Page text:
Nam tok, a northeastern dish, is served with sticky rice and fresh vegetables.

  • posted on 11/15/2011

    Bitter Melon Pickled Mustard Soup Recipe

    bitter melon pickled mustard soup recipe

    While you may shy away from bitter melon, this soup has just a hint of bitterness that is well balanced with the sour pickled mustard.  As the soup simmers, the bitterness gets less prominent and other flavors blend in.

    Some people like to add pork intestine to add more flavor and texture to the soup. With the intestine, the required cooking/stewing time is pushed to 2 hours or more. Pork ribs cook faster, perfect for an hour window of cooking time.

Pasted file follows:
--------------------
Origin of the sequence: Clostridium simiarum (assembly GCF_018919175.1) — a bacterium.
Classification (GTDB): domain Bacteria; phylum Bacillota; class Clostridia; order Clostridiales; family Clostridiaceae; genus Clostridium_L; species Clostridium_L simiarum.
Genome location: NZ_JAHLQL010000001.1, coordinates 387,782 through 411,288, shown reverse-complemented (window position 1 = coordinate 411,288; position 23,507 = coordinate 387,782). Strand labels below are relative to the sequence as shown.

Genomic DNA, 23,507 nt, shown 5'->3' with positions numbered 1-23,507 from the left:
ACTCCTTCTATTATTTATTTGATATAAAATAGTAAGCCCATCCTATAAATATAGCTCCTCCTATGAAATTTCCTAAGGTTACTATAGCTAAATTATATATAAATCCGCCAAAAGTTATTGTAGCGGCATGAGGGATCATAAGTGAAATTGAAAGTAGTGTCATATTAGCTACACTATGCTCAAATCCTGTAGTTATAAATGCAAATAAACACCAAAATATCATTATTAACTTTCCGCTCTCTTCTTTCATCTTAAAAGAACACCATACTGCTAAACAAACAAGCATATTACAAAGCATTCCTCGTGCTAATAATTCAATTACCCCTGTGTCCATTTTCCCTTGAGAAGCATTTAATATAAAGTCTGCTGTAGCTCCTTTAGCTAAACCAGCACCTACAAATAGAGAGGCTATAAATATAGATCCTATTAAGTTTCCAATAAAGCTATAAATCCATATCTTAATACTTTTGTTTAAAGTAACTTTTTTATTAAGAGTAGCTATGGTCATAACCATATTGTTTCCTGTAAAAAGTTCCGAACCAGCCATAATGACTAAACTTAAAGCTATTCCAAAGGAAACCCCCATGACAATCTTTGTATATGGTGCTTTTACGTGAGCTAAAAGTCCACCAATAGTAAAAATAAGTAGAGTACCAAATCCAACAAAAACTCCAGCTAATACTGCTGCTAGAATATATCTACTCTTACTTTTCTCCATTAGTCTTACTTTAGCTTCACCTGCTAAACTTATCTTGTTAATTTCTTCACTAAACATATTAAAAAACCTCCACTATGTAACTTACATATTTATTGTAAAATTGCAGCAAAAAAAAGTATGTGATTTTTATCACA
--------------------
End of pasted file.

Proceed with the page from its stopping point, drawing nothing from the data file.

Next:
The picture doesn’t do the soup justice at all.  The aroma of the simmering pickled mustard and bitter melon soup is so mouthwatering. It tastes like a comfort food. It's good with a bowl of rice or serve as an accompaniment to spicy dishes.

  • posted on 11/13/2011

    Northern Thai Eggplant Salad Recipe

    northern thai eggplant salad recipe

    This eggplant salad is quite different than the western eggplant salad with the big, cooked purplish eggplants. These eggplants are the raw Thai eggplant the size of a golf ball with white and green stripes. Yum Makua or (aka Sah Bahkua) is a popular northern dish.

    Throughout the north, there are several variations of this dish. Some people prefer fresh chili; I like the flavor of dried roasted chili in this dish better. Some people like to add lemongrass; I find lemongrass overpowers other spices. Some recipe calls for shrimp paste, some for dried bean paste (a northern specialty) instead. Some sprinkle crushed crispy pork rind. Some add fried garlic on top.